As a result . . . public-sector unions, with their bought-and-paid-for politicians, have produced public-sector workforces that are unresponsive, unaccountable and impossibly expensive. [Public sector u]nion leaders need to realize that Frederick W. Taylor is dead.

Wednesday, March 09, 2011

David Broder, how good? Very.

The Washington Post’s David Broder died today at 81. He was a great political reporter. His newspaper’s obituary quotes Broder saying about the political beat:
I've learned that the most undervalued, underreported aspect of politics is what voters bring to the table. My generation of reporters was deeply influenced by Teddy White, the greatest political journalist of our time. He showed us how far inside a campaign you could go. We naturally emulated him, at least as far as our skills would take us. Before long, we got so far inside that we forgot the outside - that the campaign belonged not to the candidates or their consultants or their pollsters, but to the public.
I hadn’t realized that Teddy White’s writing led so directly to Bob Woodward-style “inside” journalism, but I do believe the media too often ignore what Broder called “the outside”—voters, the people.

Broder’s work was a regular part of life during my 1967-68 and 1974-82 years in Washington. I appreciated most how in preparing his stories, wherever he went in the country he insisted on walking the precincts himself, knocking on doors, and interviewing people directly. And his calm, reasoned expression of views on various Washington television panel shows appealed to me. Of course I was a liberal at the time, and so was he.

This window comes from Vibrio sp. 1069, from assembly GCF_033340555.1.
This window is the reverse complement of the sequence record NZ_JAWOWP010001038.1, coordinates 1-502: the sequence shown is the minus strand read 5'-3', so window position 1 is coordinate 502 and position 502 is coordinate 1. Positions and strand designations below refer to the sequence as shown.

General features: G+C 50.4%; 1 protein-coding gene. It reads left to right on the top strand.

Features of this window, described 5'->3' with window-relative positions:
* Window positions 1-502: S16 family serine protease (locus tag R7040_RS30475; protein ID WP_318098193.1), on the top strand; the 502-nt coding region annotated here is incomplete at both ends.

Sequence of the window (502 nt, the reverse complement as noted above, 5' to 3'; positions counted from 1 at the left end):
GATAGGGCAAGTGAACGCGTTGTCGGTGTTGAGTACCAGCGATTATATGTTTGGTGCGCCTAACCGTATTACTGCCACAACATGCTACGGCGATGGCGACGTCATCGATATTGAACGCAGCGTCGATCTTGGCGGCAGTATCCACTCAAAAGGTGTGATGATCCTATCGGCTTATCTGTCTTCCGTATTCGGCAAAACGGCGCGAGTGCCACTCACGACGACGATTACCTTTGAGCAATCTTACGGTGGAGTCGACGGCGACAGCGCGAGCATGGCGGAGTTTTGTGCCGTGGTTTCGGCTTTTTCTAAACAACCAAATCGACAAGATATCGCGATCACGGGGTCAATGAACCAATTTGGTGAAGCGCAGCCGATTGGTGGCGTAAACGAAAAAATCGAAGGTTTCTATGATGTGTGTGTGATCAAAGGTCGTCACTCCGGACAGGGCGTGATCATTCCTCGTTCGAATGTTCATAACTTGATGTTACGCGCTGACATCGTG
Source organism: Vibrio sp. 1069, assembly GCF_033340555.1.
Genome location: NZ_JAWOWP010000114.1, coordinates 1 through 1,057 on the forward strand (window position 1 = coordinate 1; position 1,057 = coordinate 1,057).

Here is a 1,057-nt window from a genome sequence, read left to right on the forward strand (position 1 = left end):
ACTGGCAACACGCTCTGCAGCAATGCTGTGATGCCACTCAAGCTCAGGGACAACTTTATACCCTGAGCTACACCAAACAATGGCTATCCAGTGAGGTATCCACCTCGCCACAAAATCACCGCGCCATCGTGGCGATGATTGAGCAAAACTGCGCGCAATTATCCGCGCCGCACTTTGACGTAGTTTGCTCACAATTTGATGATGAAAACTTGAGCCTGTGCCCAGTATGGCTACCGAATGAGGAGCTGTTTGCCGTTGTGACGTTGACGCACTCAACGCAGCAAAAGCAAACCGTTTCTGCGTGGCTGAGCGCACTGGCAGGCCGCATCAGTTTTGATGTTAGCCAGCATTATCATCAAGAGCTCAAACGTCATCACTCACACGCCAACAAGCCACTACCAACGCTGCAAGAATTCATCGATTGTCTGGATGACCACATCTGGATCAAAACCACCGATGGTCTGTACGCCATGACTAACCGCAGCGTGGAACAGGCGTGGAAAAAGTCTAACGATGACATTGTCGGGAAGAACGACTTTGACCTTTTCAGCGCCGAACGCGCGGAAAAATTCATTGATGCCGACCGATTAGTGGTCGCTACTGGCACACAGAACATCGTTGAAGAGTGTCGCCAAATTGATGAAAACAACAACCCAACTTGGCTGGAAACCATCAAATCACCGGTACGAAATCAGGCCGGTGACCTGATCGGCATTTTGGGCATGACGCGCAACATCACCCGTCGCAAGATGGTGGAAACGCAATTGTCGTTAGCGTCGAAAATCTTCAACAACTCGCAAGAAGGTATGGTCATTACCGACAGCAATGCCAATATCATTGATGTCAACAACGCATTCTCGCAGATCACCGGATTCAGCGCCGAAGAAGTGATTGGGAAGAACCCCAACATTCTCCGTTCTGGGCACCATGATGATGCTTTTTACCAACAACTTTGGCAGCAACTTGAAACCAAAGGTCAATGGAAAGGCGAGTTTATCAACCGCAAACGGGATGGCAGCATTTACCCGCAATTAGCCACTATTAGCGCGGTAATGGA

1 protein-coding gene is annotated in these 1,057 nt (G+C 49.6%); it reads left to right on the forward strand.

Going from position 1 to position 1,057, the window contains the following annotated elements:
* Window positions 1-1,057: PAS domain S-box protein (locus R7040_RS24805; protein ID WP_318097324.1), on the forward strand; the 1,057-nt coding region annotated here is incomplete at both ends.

Apparently his restrained, mid-Western style didn’t please everyone. Today’s Washington Post editorial on Broder, commenting on his nickname “the Dean,“ said, “His detractors used the term sarcastically; they came mostly from the political left and found him much too moderate.”

Five years ago, in this blog, I attacked Broder, ridiculing his proclamation that Iraq was headed for civil war because “80% of Americans” believed this to be so, and dismissing his suggestion that Democrats’ fury with a Dubai company attempting to purchase U.S. port handling services rested on anything but anti-Arab motives. Broder and I were on different sides by then.

But long before that, we were also seemingly on different sides, with me the liberal. I recall when I first encountered Broder’s reporting. It was early 1965, and I was delighted about the Democrats’ crushing defeat of Goldwater and Republicans that previous November.